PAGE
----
The day after seeing Ed, Jack took a notebook and walked to Sutphin Boulevard, a skidrow-like area in working-class Jamaica, where he sketched two places that had a time-stopped feeling about them.  The first was an old railroad-car diner permeated by a brown “FOODY” smell that reminded him in a Proustian way of the aroma of countless American diners, of parochial school and hospital kitchens, of greasy hamburger pans soaking in sinks. The next scene he colored in shades of gray, a dilapidated B-movie theater, adjoined by a filthy hotdog stand with its surrounding pavement littered with cigarette butts and chewing gum.  No sign of entropy escaped Jack’s eye — he searched out the broken bulbs behind the holes in the glass facing of the Capricio Theater’s marquee, saw how the diner’s scarred wooden counter resembled “the bottoms of old courtroom  benches.” Without knowing it, he had just written the opening of Visions of Cody. Somehow he’d been able to induce in himself an exceptional state of awareness that gave his portrayals of these scenes a heightened immediacy that went beyond realism.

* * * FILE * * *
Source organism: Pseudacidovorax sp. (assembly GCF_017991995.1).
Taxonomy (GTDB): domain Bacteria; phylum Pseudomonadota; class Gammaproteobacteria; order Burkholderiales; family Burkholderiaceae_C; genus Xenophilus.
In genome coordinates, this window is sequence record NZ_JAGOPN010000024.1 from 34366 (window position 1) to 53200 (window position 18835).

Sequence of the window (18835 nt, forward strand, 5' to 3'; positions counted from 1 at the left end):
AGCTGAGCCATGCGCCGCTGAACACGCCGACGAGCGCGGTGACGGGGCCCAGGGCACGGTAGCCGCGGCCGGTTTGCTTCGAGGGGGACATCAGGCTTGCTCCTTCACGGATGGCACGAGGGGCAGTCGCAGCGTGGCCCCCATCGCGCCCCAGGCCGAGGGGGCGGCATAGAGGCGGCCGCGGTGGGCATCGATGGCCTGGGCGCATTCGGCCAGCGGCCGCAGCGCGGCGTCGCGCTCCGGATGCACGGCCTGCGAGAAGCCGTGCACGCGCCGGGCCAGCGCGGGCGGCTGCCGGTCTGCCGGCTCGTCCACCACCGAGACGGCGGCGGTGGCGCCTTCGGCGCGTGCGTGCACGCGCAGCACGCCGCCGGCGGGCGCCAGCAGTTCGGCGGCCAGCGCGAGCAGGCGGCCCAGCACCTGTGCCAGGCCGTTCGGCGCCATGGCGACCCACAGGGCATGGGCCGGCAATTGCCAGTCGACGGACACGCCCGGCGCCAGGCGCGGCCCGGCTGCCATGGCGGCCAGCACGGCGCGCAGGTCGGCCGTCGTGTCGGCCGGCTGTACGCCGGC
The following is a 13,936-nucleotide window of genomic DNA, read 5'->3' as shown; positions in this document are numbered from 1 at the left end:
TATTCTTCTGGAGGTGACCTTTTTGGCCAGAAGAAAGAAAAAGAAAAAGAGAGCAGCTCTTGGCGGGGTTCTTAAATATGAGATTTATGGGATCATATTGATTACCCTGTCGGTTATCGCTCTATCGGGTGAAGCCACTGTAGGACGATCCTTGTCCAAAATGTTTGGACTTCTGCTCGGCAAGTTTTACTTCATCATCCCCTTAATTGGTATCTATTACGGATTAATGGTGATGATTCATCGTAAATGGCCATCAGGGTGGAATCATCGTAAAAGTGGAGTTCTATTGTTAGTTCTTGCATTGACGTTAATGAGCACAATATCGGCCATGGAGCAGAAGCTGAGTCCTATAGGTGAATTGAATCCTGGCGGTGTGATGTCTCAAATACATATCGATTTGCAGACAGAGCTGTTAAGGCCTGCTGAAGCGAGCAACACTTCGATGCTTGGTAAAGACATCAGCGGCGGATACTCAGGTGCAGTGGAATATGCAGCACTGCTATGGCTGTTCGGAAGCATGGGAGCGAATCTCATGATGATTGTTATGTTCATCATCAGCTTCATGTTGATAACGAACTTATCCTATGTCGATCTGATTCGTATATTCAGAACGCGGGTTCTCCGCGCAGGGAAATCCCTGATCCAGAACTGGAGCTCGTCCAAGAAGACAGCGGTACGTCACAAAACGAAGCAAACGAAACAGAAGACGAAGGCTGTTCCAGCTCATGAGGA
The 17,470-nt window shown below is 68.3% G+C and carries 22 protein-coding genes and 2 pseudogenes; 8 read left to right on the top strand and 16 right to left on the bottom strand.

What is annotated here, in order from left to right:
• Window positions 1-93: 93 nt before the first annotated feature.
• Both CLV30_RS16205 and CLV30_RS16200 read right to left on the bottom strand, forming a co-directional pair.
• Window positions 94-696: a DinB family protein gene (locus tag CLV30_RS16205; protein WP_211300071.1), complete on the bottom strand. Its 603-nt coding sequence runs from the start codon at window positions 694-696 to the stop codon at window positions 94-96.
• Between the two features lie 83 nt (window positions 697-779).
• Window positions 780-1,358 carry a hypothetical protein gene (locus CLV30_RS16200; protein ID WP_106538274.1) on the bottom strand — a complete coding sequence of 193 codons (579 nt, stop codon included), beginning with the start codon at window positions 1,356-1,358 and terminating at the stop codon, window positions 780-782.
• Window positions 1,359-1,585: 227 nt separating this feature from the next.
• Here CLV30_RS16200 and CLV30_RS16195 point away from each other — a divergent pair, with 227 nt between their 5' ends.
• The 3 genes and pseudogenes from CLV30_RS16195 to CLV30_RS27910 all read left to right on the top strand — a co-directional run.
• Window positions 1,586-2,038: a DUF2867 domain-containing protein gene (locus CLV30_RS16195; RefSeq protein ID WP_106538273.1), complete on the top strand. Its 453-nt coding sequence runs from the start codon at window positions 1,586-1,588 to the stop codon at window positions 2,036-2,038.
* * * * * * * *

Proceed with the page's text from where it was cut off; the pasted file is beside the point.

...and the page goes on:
The act of writing requires entry into a meditative state in which the tension between what the writers knows or feels and the peculiar need to put it into words upon a page can be resolved.  But sketching demanded something more from Jack — abandonment to a “tranced fixation” on the object, a deeper way of dreaming upon what he saw.  “Everything activates in front of you in myriad profusion,” he would explain to Allen Ginsberg, revealing that “sometimes I got so inspired I lost consciousness I was writing.” But there seemed to be an inherent danger in becoming what Yeats once called, “a man helpless before the contents of his own mind.” There began to be a palpable tension between the deepening melancholy that made Jack crave alcohol and the addictive exhilaration the intensification of his creative energy was giving him.